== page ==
Egypt old kingdom (2,613-2,181 BCE)

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Step Pyramid of Djoser at Ṣaqqārah
Funerary temple of Djoser at Ṣaqqārah
Roofed colonnade of columns Ṣaqqārah
Ka Statue of Djoser
Sneferu’s Bent and Red Pyramids
Rahotep and Nofret statues
Great Pyramid at Giza, Khufu
Pyramid of Khafre
Sculpture of Khafre
King Mankaure with Hathor and Bat
Pyramid of Menkaure
Memi and Sabu
Great Sphinx
King Menkauhor (Mycerinus) and queen
Ptah-khenui and his wife
Fifth Dynasty tomb of Khuwy
Nyuserre double statue
Seated portrait statue of Dersenedj
Alabaster statue of Ankhnesmeryre II/Pepi II
Seated statue of an official
Eight Dynasty Cartouches
Jasper weight, Ninth Dynasty

The Old Kingdom is often referenced as the ‘Age of the Pyramid Builders’. It spanned from the third to the sixth dynasties.

THIRD DYNASTY c2,686 – 2,613 BCE:

The third dynasty is confused by the four king lists. The Turin King List and the Abydos King List record five kings, while the Saqqara Tablet only records four, and Manetho records nine (many are kings using multiple names). ultcult suggests these five – Nebka, Djoser, Djoserti, [various suggestions] and Huni.


This is the polished white limestone, six-tier, step pyramid of pharaoh Djoser at Ṣaqqārah Necropolis. It is UNESCO World Hertiage Site 86-002 and forms part of Memphis and its Necropolis. It was designed by the architect Imhotep who built it as a series of mastabas, one atop the other,
It was built between 2,670-2,650 BCE and is 63m high and 121 x 109m at its base.
It is claimed as the earliest large-scale cut stone construction made by humankind. However, it is a contemporary of the the South American pyramids at Caral.

Image source: Wikimedia commons

Image source: Wikimedia commons

The Djoser complex is surrounded by a limestone wall 10.5 m (34 ft) high. Pictured iss the funerary temple of Djoser at Ṣaqqārah, that forms part of the south tomb. This has a paneled wall and its top is decorated with the figures of the uraeus serpents (sacred cobras) symbolising hope in a new life.

Detail showing cobras
The limestone roofed colonnade corridor leads into the complex from the south. The 6.6m high stone pillars were carved to imitate bundled plant stems.
Image source: Wikimedia commons

Image source: Wikimedia commons
The Statue of Djoser from his serdab within his pyramid. A serdab means literally ‘cold water’, which became Arabic for ‘cellar’. The serdab of an Egyptian tomb is a chamber off the narrow corridor leading to the burial chamber. Here the Ka statue of a deceased individual is placed, to become a receptacle for the deceased’s soul or ka. Priests performed a special ritual called the ‘opening of the mouth’ ceremony. The mouth, eyes, nose and ears were touched with ritual implements giving the statue the power of breath, sight, smell, and hearing. This enabled the statue to magically perceive the world.

FOURTH DYNASTY c2,613– 2,494 BCE:

The fourth dynasty is heralded as the Egyptian ‘golden age’, a period of peace and prosperity, and much trading with other countries. It was also the peak for pyramid building. The dynasty had six kings. The first king of the dynasty, Sneferu (2,613–2,589 BCE), known as ‘the Briner of Beauty’, experimented and evolved from the mastaba and step pyramids to build smooth-sided pyramids. The four following kings each commissioned at least one pyramid, the last king of this dynasty, Shepseskaf (probably 2,518–2,510 BCE) did not. The second paraoh, Khufu aka Cheops (2,589–2,566 BCE) built the Great Pyramid at Giza. Djedefre (2,566-2,558 BCE), Khafre (2.558-2,532 BCE) and Menkaure (2,532-2503 BCE) built pyramids known by their name. Giza boasts three pyramids, each with its own burial complexes. These were built across 60 years – 2,550-2,490 BCE – by Khufu, Khafre and Menkaure.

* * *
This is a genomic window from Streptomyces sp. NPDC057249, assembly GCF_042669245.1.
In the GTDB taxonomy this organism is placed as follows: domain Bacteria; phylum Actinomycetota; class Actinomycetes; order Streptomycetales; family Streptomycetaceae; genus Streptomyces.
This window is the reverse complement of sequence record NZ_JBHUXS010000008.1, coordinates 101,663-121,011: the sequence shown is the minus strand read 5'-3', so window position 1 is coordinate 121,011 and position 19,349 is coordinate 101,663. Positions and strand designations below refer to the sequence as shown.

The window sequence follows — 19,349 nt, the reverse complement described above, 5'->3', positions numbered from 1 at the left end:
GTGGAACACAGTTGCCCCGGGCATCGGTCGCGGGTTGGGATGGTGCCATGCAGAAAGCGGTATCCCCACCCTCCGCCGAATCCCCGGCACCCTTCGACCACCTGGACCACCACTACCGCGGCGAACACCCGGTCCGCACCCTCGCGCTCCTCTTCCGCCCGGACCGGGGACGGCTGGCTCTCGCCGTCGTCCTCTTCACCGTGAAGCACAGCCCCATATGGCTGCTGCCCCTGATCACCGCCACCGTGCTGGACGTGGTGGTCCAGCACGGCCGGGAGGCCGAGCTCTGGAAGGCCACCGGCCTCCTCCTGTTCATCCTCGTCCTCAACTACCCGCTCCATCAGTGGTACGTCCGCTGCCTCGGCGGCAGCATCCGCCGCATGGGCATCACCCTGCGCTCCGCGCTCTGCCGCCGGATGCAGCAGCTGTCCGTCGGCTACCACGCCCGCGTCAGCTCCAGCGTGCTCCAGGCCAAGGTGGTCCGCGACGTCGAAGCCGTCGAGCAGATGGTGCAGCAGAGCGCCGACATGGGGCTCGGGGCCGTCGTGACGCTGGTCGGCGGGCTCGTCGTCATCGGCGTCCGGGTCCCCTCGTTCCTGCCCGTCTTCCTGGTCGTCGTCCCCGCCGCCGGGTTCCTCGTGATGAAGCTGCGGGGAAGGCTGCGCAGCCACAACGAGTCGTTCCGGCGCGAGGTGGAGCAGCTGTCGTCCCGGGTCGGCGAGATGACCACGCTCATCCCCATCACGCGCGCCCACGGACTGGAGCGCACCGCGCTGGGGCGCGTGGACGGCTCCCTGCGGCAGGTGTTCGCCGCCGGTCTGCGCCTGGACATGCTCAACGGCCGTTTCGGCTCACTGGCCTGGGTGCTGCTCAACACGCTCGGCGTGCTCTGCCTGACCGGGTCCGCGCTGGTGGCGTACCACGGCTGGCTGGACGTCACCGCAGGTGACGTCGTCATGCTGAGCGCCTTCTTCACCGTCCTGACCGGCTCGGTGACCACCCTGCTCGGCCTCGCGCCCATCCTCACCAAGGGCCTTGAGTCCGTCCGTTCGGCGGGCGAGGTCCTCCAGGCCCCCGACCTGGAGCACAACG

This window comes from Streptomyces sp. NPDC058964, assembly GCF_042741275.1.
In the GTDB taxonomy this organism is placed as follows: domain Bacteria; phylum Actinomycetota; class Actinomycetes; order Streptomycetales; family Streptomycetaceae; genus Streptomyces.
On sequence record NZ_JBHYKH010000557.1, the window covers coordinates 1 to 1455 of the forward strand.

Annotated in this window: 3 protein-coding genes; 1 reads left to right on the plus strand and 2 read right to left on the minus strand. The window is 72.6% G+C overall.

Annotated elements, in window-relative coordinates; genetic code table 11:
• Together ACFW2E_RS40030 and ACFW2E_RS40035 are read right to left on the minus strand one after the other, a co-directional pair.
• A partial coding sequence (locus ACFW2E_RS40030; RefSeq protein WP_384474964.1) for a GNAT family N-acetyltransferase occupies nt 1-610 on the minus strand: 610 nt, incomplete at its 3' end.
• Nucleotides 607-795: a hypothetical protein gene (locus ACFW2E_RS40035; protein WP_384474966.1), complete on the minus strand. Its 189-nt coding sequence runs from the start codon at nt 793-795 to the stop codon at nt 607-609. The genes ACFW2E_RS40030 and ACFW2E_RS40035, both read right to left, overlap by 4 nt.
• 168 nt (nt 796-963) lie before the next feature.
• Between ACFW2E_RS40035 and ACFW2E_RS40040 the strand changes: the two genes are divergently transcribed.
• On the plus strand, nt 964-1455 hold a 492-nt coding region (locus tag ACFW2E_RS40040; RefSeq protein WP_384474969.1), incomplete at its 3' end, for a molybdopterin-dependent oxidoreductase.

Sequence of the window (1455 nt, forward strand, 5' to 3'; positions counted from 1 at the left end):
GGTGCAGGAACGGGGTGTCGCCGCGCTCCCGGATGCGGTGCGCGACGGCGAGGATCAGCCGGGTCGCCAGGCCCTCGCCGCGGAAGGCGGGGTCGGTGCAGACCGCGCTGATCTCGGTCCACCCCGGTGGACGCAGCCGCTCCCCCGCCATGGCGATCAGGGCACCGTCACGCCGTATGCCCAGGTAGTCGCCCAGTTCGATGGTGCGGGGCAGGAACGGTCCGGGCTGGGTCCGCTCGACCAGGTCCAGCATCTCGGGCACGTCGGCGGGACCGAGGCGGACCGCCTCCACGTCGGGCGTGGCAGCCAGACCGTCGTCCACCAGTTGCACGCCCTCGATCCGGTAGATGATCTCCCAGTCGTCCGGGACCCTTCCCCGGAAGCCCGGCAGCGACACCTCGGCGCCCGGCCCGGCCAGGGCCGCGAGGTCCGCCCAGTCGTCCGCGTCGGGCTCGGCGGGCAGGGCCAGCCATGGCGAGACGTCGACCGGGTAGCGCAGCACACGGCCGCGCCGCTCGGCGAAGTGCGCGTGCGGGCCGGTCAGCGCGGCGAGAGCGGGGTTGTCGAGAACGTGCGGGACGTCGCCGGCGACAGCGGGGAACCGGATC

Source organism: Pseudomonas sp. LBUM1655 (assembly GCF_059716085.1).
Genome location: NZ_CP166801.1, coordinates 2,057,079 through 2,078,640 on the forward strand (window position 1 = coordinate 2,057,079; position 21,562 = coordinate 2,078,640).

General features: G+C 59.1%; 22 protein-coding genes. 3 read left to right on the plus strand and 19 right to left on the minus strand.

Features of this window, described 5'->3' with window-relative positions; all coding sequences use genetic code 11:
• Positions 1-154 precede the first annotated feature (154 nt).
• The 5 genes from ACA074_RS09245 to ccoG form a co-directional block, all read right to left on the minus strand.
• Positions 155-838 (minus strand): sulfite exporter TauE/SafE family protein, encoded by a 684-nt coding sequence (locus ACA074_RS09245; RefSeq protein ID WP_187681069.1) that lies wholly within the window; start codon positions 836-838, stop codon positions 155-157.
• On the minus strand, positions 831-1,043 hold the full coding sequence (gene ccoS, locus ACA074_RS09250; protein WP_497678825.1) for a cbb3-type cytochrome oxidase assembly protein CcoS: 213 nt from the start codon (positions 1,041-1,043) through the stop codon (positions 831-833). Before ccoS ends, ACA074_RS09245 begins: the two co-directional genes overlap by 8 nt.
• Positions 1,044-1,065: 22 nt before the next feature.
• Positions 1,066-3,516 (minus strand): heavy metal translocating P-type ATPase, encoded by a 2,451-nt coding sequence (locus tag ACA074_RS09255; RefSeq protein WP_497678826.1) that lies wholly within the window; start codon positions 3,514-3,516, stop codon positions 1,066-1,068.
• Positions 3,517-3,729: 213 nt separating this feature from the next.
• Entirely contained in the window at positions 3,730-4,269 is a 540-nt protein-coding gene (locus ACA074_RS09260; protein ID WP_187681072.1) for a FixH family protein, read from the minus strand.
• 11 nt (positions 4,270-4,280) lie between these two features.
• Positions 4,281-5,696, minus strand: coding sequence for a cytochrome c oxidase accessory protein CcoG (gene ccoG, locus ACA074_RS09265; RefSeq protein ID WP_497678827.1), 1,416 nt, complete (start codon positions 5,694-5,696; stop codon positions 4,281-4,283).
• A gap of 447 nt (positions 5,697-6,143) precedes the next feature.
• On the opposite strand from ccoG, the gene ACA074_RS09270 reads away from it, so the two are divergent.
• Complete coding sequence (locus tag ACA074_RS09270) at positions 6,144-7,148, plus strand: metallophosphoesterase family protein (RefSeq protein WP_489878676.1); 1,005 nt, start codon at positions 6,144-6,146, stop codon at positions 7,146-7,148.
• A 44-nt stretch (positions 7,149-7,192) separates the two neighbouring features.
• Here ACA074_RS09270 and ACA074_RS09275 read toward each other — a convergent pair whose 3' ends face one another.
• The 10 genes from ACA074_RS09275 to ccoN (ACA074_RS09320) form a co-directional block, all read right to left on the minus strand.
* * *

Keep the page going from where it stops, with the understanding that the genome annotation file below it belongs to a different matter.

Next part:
Sneferu evolved pyramid building. His first, the Pyramid at Meidum, collapsed in antiquity.

This top picture is his second, the ‘bent pyramid’. Located in the necropolis at Dahshur, 40km south of Cairo, it was built in 2,600 BCE. The ‘bent’ reference is due to the lower sides using a 54-degree inclination, but above 47m high it is at 43-degrees. Of the around ninety pyramids found, to date, in Egypt, it is the one that has the best preserved polished limestone outer casing; it used bigger gaps between the stones, and this has been conjectured as a contributing factor. It has a height of 105m and 190 x 124m at the base.

The lower picture is of the ‘red pyramid’, the largest pyramid at Dahshur at 105m high and 220 x 200m at the base. It is one kilometre from the Bent Pyramid. The white limestone cladding was removed during the Middle Ages for building projects in Cairo, revealing the red limestone inside, hence its ‘red’ moniker. It is the first truly smooth-sided pyramid. It was built from 2,575-2,551 BCE.. Perhaps a lesson learned with the bent pyramid, it is built at 43-degrees.

Image source: Wikimedia commons

Image source: ancient-egypt.org

Image source: ccs.instructure.com

These painted statues depict Prince Rahotep and his wife Nofret. Most identify him as Sneferu’s son, others suggest Huni, the last pharoah of the Third Dynasty. Still others suggest thet the inscription ‘physical son of the king’ was an honorific and does not confirm that Rahotep’s father was a king.